Such wording mirrors that used by China to describe the origins of its own nuclear deterrent. This is no coincidence. Chinese experts have a deep understanding of and empathy for the logic behind North Korea's nuclear and other weapons programs. Coming to terms with North Korea's provocative actions has been easier than doing the same with potential U.S. ones.

In addition to understanding North Korea's security rationale, Beijing has its own pronounced reservations over Washington's nonproliferation efforts, which it sees as ultimately intended to contain China. As a result, Beijing's pursuit of stability on the Korean peninsula does not mean that it seeks to resolve proliferation issues in an enduring way. Instead, China is more likely to continue doing whatever is necessary to keep the U.S. preoccupied and dissuade it from pursing more extreme responses that might harm Beijing's economic and political interests.

Without a better understanding of Chinese motivations, Sino-U.S. cooperation is unlikely to take the form or depth that Washington wants. When the U.S. makes a case for action in North Korea based on abstract nonproliferation principles, it is unlikely to gain lasting traction. The base assumption in China when evaluating U.S. policies is that Washington aims to maximize national interests—whether resource exploitation, absolute security or regime change.

In order to get what it wants, Washington should apply a similar logic and evaluation of interests to determine whether Beijing will profit or lose from a course of action in the Koreas. For example, Beijing is unlikely to sign on to sanctions that harm national growth or its companies' interests. But it will not necessarily block those sanctions that allow China to use U.S. isolation of a country to garner greater economic or political leverage.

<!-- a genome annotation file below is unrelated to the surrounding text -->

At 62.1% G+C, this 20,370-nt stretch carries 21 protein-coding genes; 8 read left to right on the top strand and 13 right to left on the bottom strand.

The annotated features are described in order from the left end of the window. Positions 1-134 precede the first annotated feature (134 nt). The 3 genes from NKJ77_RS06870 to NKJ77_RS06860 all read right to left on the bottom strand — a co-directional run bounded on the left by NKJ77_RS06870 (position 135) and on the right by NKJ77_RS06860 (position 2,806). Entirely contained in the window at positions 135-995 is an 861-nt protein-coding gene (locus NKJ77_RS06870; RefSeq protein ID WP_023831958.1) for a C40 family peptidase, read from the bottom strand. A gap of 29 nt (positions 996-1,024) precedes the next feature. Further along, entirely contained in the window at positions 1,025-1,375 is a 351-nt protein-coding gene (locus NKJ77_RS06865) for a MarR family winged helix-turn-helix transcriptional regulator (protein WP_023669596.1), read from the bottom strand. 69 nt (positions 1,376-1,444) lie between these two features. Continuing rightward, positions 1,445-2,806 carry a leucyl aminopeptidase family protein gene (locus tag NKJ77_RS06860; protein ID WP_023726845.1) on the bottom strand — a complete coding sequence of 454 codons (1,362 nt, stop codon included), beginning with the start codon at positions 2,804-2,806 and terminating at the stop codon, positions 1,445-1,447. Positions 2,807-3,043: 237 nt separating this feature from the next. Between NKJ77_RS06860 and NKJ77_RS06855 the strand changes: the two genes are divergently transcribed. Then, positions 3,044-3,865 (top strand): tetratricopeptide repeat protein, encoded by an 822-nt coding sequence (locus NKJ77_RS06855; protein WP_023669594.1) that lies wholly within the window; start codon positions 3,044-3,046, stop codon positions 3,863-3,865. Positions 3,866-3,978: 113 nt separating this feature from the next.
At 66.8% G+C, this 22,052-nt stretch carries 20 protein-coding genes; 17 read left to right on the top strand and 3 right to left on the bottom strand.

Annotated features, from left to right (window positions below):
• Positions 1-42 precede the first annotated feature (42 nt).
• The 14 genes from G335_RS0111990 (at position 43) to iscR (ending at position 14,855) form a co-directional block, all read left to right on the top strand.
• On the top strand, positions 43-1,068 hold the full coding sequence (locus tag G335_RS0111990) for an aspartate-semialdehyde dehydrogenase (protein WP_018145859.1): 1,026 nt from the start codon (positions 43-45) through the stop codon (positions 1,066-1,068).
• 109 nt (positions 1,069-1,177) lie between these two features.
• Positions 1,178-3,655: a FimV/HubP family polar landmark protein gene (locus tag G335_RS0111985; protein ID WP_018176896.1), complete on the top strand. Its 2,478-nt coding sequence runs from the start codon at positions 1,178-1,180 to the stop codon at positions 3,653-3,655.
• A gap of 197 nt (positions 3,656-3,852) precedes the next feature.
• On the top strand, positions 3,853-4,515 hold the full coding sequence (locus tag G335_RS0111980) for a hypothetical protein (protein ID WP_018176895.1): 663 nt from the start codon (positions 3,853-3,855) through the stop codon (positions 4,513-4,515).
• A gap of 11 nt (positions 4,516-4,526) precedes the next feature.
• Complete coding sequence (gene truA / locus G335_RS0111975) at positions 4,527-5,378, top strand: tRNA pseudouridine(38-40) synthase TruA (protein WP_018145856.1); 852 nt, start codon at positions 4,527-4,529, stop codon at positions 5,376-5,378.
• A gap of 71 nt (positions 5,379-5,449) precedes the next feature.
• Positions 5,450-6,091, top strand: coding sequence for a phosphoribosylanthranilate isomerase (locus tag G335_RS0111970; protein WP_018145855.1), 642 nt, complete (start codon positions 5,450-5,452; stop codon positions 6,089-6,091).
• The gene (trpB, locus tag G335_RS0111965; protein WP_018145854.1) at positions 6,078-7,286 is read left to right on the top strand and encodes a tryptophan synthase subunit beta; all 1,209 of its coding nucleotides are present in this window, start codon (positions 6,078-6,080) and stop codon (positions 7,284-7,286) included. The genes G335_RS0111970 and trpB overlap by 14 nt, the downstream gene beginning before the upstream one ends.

Similarly, while China will not participate in military action to address proliferation, it may be compelled to participate in negotiations, sanctions, or even counter-proliferation to avert military or other extreme actions on the part of others that would destabilize its political or economic interests.

Understanding Chinese priorities could help the United States to achieve specific outcomes. Beijing's cooperation on measures such as the Proliferation Security Initiative to stem nuclear technology and material flows could be enhanced if Washington engaged China in information exchanges on U.S. ballistic missile defense. Doing so would address both a U.S. and Chinese core interest, and would shift the current pattern from crisis and reaction to something more predictable and cooperative.

This piece was originally published in the Wall Street Journal.